Oliver Wendell Douglas

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Oliver Wendell Douglas
Green Acres character
Oliver Wendell Douglas.jpeg
Created byPaul Henning
Portrayed byEddie Albert
In-universe information
SpouseLisa Douglas

Oliver Wendell Douglas was the main character in the 1960s CBS situation comedy Green Acres. Portrayed by Hollywood veteran Eddie Albert, Oliver Wendell Douglas was a New York City attorney acting out his long-harbored dream of moving to the Midwest and operating a farm rather than practicing "big city" law. In addition to starring in Green Acres, Oliver made several guest appearances on the in-universe show Petticoat Junction.

Character biography[edit]

Oliver Wendell Douglas was a New York City attorney who had long harbored a dream of moving to the Midwest and operating a farm rather than practicing "big city" law. His wife, Lisa, a glamorous Hungarian immigrant (played by Eva Gabor), had absolutely no desire to leave sophisticated New York City for a backward, rural area. His idea was also met with resistance from his mother, Eunice (Eleanor Audley), who sided with Lisa against leaving New York City for the hinterlands.

However, once they actually arrived at their newly purchased farm (a run-down nightmare whose farmhouse was little more than a dilapidated shack), it was Lisa who immediately fit into Hooterville and it's weird collection of zany characters, not Oliver. Instead, he was usually presented as the only sane character in an insane world. Oliver simply doesn't fit into a place where everyone took for granted that a "talking" pig, Arnold Ziffel, was his owners' "son"; where one of the two housing contractor "brothers" was a woman; where the farmhand he hired, young Eb Dawson, would refer to him and Lisa as his "parents"; and where local confidence man Mr. Haney, from whom he had bought the farm, was always getting the upper hand. Of course, Oliver had quirks as well, such as driving his tractor wearing the same three-piece suits that he had formerly worn to practice law. He also addressing nearly everyone in Hooterville as Mr. or Mrs., even though the residents used a first-name basis (although they reciprocated by referring to Oliver as "Mr. Douglas").

Oliver had a high opinion of farmers, and often made speeches in which he referred to "crops shooting up out of the ground" (Lisa, in her Hungarian accent, would repeat the sentiment as "crops shoosting out of the ground"). During these speeches on the idealistic nature of rural life, patriotic music (Yankee Doodle to be exact) would often play; other characters frequently searched for the source of the music. He is such a fanatic farmer wannabe in the pilot episode that during a flashback while on a bombing mission in a P-38, he annoys his squadron commander with comments about how tomatoes are turned into ketchup. A later episode shows Oliver was a Captain in USAF Reserves when the Hooterville townsfolk try to have him fly a broken down Curtiss JN-4 from World War I.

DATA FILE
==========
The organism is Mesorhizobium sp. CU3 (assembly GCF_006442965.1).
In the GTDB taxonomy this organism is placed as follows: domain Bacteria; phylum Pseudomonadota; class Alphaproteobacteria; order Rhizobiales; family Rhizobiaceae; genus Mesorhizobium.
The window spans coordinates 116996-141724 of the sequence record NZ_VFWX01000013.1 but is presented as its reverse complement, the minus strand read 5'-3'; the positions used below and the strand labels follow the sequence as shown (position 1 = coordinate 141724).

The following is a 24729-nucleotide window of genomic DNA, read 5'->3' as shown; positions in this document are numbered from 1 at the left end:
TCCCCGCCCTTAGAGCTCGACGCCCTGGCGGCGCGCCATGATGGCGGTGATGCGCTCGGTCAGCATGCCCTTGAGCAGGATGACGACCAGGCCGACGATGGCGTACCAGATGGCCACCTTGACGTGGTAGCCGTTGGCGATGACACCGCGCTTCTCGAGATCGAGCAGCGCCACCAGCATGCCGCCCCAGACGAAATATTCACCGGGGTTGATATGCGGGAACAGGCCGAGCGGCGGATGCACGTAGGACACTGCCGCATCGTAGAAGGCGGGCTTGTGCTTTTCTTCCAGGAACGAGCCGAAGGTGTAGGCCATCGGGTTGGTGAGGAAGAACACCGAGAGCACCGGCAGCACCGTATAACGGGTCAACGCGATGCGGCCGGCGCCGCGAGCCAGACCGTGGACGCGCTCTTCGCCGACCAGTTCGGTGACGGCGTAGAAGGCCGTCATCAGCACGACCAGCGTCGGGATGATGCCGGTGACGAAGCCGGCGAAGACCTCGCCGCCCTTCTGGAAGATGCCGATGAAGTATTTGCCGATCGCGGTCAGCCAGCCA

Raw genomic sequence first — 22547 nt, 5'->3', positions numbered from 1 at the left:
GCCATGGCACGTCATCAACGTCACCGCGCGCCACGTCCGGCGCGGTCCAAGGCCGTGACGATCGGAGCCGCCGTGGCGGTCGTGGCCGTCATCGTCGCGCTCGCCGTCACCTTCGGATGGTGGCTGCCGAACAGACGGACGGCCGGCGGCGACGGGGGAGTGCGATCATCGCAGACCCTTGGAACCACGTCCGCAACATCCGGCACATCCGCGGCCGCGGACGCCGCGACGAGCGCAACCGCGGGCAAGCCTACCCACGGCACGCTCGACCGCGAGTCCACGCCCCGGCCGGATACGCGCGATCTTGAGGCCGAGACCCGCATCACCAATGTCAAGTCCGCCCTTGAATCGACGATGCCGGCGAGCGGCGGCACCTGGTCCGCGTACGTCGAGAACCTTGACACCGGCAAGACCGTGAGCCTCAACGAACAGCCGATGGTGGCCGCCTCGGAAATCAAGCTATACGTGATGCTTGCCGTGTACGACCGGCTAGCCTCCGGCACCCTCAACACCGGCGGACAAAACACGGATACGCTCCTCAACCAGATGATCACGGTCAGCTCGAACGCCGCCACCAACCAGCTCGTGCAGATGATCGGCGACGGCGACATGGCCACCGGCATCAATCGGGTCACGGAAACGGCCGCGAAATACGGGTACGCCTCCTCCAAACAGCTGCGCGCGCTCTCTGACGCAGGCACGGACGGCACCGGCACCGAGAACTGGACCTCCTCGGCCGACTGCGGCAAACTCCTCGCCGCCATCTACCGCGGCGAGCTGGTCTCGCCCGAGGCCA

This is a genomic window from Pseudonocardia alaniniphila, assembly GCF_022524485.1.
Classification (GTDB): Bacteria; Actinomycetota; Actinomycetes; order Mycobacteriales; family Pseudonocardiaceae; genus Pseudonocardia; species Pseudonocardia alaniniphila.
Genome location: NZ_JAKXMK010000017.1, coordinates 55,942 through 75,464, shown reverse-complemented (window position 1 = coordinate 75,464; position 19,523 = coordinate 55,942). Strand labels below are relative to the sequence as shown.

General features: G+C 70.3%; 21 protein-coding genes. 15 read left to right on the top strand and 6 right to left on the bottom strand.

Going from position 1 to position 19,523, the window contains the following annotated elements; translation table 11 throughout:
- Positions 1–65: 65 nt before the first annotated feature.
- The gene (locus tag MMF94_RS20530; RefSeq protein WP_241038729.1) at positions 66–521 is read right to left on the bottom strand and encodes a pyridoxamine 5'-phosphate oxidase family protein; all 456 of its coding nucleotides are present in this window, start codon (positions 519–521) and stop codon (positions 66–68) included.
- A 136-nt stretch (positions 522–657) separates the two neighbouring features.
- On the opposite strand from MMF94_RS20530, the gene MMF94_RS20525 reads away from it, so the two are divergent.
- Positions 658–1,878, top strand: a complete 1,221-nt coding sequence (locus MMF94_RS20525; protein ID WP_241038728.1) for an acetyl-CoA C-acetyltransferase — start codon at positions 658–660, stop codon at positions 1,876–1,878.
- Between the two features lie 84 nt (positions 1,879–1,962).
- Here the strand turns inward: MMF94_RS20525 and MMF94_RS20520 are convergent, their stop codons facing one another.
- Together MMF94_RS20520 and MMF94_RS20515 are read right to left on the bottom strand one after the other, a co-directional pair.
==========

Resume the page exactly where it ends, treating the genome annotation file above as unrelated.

Despite Oliver's love of farming, he was either too blinded by pride or too stubborn to admit that he was totally incompetent as a farmer. His denial led him to labor on in vain, year after year, when it was obvious to everyone else that he would be far more successful back in his New York law practice. Although he was a horrible farmer and once only made $16 dollars of profit for the entire year, the Douglases never had to worry about money. for example, they never had trouble replacing the numerous dishes that Lisa would break. This once caused the other residents to believe that Oliver was making and selling alcohol, and that he was involved with the mob.

The show featured numerous running gags, such as Oliver usually "losing" in one way or another to the Hooterville yokels. In one episode Mr. Haney, Lisa, and Hank Kimball think they've discovered a "Milk-making" Machine. Oliver has to tell them (tongue-in-cheek) that not only are the chemicals so expensive that milk prices would soar, but that one of the ingredients in this new milk also causes temporary baldness! Another episode shows Oliver as a "successful" lawyer when he manages to convince the US Army not to draft Arnold Ziffel the Pig. At the end of the episode, Oliver has a new client to keep from being drafted – "Ralph Monroe"! Another running gag in later seasons of the show involved Oliver often being unable to finish something he starts to say due to being rudely interrupted by other characters.

Character creation[edit]

In the 1950 radio sitcom on which Green Acres was originally based, the character was a banker named John Granby and portrayed by Gale Gordon.[1] Granby, in turn, was based on Gordon's character on My Favorite Husband. In a notable difference between the radio and television versions, Granby had a teenage daughter, which the Douglases did not.[2] The character's basic premise of a white-collar city man with a passion for farming but no talent for it remained unchanged.[1]

The character's name was inspired by famed Supreme Court justice Oliver Wendell Holmes and possibly also by then-Supreme Court justice William Orville Douglas.

See also[edit]


  1. ^ a b Schulz, Clair (Spring 2009). "Forgotten Shows to Remember". Nostalgia Digest. 35 (2): 18–22.
  2. ^ Dunning, John. (1976). Tune in Yesterday: The Ultimate Encyclopedia of Old-Time Radio, 1925-1976. Prentice-Hall, Inc. ISBN 0-13-932616-2. P. 244.